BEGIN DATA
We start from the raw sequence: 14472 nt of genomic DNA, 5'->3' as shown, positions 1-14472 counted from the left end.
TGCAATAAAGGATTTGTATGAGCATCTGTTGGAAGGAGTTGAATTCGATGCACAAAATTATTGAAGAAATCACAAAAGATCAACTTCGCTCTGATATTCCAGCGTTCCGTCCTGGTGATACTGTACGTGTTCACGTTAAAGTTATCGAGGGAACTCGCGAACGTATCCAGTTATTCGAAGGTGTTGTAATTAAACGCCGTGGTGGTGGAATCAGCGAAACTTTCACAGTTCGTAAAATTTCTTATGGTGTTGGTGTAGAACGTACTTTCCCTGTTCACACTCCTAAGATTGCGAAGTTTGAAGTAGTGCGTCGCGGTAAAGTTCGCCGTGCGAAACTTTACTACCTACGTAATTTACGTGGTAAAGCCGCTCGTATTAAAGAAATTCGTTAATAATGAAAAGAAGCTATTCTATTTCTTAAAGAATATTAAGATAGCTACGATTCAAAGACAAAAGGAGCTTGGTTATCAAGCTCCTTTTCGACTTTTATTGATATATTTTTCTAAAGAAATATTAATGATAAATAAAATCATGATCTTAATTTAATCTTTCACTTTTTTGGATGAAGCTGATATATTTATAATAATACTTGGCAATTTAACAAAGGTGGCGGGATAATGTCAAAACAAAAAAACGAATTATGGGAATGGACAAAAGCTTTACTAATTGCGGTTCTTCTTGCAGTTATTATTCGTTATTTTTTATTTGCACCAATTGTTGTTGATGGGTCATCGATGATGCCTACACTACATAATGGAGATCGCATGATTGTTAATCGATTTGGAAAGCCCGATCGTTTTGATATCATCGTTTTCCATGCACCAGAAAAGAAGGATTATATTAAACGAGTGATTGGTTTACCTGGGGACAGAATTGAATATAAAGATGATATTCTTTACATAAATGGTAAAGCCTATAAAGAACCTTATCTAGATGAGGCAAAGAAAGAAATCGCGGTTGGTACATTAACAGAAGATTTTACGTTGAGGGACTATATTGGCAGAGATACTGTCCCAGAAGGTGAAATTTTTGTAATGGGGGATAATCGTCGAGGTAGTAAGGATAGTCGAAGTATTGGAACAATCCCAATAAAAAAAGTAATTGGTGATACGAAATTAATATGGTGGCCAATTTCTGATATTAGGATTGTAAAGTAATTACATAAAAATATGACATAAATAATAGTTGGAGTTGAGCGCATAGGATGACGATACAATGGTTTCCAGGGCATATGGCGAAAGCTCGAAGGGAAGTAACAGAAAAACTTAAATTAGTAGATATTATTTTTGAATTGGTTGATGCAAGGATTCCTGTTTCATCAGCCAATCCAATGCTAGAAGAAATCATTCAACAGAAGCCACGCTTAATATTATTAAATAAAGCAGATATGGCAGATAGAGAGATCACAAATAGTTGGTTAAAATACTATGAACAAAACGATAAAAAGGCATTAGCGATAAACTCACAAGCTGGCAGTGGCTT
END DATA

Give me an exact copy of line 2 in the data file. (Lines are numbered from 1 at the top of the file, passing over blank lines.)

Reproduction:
TGCAATAAAGGATTTGTATGAGCATCTGTTGGAAGGAGTTGAATTCGATGCACAAAATTATTGAAGAAATCACAAAAGATCAACTTCGCTCTGATATTCCAGCGTTCCGTCCTGGTGATACTGTACGTGTTCACGTTAAAGTTATCGAGGGAACTCGCGAACGTATCCAGTTATTCGAAGGTGTTGTAATTAAACGCCGTGGTGGTGGAATCAGCGAAACTTTCACAGTTCGTAAAATTTCTTATGGTGTTGGTGTAGAACGTACTTTCCCTGTTCACACTCCTAAGATTGCGAAGTTTGAAGTAGTGCGTCGCGGTAAAGTTCGCCGTGCGAAACTTTACTACCTACGTAATTTACGTGGTAAAGCCGCTCGTATTAAAGAAATTCGTTAATAATGAAAAGAAGCTATTCTATTTCTTAAAGAATATTAAGATAGCTACGATTCAAAGACAAAAGGAGCTTGGTTATCAAGCTCCTTTTCGACTTTTATTGATATATTTTTCTAAAGAAATATTAATGATAAATAAAATCATGATCTTAATTTAATCTTTCACTTTTTTGGATGAAGCTGATATATTTATAATAATACTTGGCAATTTAACAAAGGTGGCGGGATAATGTCAAAACAAAAAAACGAATTATGGGAATGGACAAAAGCTTTACTAATTGCGGTTCTTCTTGCAGTTATTATTCGTTATTTTTTATTTGCACCAATTGTTGTTGATGGGTCATCGATGATGCCTACACTACATAATGGAGATCGCATGATTGTTAATCGATTTGGAAAGCCCGATCGTTTTGATATCATCGTTTTCCATGCACCAGAAAAGAAGGATTATATTAAACGAGTGATTGGTTTACCTGGGGACAGAATTGAATATAAAGATGATATTCTTTACATAAATGGTAAAGCCTATAAAGAACCTTATCTAGATGAGGCAAAGAAAGAAATCGCGGTTGGTACATTAACAGAAGATTTTACGTTGAGGGACTATATTGGCAGAGATACTGTCCCAGAAGGTGAAATTTTTGTAATGGGGGATAATCGTCGAGGTAGTAAGGATAGTCGAAGTATTGGAACAATCCCAATAAAAAAAGTAATTGGTGATACGAAATTAATATGGTGGCCAATTTCTGATATTAGGATTGTAAAGTAATTACATAAAAATATGACATAAATAATAGTTGGAGTTGAGCGCATAGGATGACGATACAATGGTTTCCAGGGCATATGGCGAAAGCTCGAAGGGAAGTAACAGAAAAACTTAAATTAGTAGATATTATTTTTGAATTGGTTGATGCAAGGATTCCTGTTTCATCAGCCAATCCAATGCTAGAAGAAATCATTCAACAGAAGCCACGCTTAATATTATTAAATAAAGCAGATATGGCAGATAGAGAGATCACAAATAGTTGGTTAAAATACTATGAACAAAACGATAAAAAGGCATTAGCGATAAACTCACAAGCTGGCAGTGGCTT